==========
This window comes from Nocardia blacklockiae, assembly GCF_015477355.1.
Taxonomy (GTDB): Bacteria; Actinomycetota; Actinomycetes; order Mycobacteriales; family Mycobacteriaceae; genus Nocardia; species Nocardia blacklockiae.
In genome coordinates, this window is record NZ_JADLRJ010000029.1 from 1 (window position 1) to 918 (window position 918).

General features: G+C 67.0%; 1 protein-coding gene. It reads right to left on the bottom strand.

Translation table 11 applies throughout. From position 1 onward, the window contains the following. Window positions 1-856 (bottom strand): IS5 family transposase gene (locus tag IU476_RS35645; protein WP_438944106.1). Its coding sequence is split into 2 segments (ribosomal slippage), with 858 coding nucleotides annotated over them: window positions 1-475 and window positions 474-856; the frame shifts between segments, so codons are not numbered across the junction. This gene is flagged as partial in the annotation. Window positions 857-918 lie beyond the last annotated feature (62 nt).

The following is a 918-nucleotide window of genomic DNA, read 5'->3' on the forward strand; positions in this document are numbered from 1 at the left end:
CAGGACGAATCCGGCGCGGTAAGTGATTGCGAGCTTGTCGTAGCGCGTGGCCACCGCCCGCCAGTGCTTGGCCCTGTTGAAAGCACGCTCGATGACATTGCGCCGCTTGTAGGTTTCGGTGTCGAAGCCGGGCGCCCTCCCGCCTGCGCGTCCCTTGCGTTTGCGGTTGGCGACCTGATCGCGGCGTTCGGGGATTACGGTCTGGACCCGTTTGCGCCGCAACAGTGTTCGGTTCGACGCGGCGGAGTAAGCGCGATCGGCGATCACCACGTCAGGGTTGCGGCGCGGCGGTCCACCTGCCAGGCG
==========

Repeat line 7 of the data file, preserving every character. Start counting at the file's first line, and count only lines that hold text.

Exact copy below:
CAGGACGAATCCGGCGCGGTAAGTGATTGCGAGCTTGTCGTAGCGCGTGGCCACCGCCCGCCAGTGCTTGGCCCTGTTGAAAGCACGCTCGATGACATTGCGCCGCTTGTAGGTTTCGGTGTCGAAGCCGGGCGCCCTCCCGCCTGCGCGTCCCTTGCGTTTGCGGTTGGCGACCTGATCGCGGCGTTCGGGGATTACGGTCTGGACCCGTTTGCGCCGCAACAGTGTTCGGTTCGACGCGGCGGAGTAAGCGCGATCGGCGATCACCACGTCAGGGTTGCGGCGCGGCGGTCCACCTGCCAGGCG